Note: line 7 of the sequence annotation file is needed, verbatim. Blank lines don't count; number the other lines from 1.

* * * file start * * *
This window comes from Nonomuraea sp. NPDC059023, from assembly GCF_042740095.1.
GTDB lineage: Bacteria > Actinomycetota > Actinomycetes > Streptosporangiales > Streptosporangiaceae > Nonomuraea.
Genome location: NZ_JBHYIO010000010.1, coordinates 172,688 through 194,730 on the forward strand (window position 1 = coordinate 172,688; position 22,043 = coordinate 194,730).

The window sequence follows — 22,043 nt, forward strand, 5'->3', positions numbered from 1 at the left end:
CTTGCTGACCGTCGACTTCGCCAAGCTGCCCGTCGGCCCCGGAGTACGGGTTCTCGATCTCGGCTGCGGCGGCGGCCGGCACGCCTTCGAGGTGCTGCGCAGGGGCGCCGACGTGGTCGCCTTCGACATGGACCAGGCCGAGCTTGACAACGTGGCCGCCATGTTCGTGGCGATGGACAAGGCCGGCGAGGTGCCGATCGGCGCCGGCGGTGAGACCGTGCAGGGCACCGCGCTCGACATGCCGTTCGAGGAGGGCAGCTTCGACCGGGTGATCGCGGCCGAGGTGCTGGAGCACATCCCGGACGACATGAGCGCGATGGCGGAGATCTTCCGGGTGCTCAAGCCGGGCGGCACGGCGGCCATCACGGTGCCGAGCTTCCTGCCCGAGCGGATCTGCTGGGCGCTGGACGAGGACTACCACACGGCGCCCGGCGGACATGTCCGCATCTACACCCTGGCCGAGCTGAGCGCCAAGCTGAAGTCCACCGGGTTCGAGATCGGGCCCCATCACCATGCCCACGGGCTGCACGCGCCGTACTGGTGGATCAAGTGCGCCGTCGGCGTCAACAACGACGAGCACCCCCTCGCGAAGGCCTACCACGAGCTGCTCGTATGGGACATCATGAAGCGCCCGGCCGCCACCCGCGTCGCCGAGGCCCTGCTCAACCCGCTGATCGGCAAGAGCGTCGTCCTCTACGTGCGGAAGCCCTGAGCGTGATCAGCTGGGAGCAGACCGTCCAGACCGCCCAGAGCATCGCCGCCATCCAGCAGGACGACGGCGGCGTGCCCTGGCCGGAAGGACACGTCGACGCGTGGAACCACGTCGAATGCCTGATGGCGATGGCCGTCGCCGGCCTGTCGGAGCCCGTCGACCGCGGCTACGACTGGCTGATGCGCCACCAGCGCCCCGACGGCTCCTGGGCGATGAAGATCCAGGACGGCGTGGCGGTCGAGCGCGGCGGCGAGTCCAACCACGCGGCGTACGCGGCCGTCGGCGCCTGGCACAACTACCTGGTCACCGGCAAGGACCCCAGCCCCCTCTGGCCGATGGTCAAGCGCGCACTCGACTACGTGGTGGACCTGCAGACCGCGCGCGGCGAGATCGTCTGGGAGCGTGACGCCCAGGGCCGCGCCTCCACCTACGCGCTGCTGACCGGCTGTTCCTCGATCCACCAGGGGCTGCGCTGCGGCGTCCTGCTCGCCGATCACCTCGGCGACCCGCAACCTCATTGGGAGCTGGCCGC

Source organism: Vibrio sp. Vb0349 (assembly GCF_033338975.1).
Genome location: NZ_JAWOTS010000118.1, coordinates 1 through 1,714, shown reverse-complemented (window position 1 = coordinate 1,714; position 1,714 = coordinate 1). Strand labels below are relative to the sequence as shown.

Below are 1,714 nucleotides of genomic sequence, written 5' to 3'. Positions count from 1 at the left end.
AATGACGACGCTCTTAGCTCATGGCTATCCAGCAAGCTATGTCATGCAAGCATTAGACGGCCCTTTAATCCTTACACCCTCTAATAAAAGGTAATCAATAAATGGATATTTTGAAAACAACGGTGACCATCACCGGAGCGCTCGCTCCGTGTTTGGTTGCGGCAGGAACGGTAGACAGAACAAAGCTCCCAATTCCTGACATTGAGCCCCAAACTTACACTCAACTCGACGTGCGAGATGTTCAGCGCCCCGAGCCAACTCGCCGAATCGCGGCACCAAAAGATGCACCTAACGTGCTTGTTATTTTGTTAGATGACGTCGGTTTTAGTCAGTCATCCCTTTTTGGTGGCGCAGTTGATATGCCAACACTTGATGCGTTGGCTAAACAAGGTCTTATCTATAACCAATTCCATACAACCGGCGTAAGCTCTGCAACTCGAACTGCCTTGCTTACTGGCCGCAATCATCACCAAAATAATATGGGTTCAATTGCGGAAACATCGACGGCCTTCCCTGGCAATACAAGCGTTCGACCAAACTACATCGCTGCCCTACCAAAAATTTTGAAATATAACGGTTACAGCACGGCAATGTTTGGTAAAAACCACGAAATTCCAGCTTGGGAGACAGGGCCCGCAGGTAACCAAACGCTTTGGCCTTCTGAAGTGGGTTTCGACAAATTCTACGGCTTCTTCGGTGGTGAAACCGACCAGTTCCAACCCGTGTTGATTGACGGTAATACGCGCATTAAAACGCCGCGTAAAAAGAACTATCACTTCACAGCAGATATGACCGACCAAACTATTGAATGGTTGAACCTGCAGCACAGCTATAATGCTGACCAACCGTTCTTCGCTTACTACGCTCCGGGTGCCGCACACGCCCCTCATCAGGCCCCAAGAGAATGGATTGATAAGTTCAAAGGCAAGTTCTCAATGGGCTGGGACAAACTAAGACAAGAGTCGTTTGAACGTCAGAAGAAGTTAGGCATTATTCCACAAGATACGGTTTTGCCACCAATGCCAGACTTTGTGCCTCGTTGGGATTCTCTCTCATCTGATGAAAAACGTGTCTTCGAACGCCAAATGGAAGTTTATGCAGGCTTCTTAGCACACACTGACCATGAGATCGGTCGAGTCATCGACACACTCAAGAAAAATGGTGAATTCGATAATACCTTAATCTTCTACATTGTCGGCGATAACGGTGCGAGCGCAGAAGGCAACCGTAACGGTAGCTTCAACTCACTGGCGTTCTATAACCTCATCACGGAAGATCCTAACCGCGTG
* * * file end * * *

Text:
Genome location: NZ_JAWOTS010000118.1, coordinates 1 through 1,714, shown reverse-complemented (window position 1 = coordinate 1,714; position 1,714 = coordinate 1). Strand labels below are relative to the sequence as shown.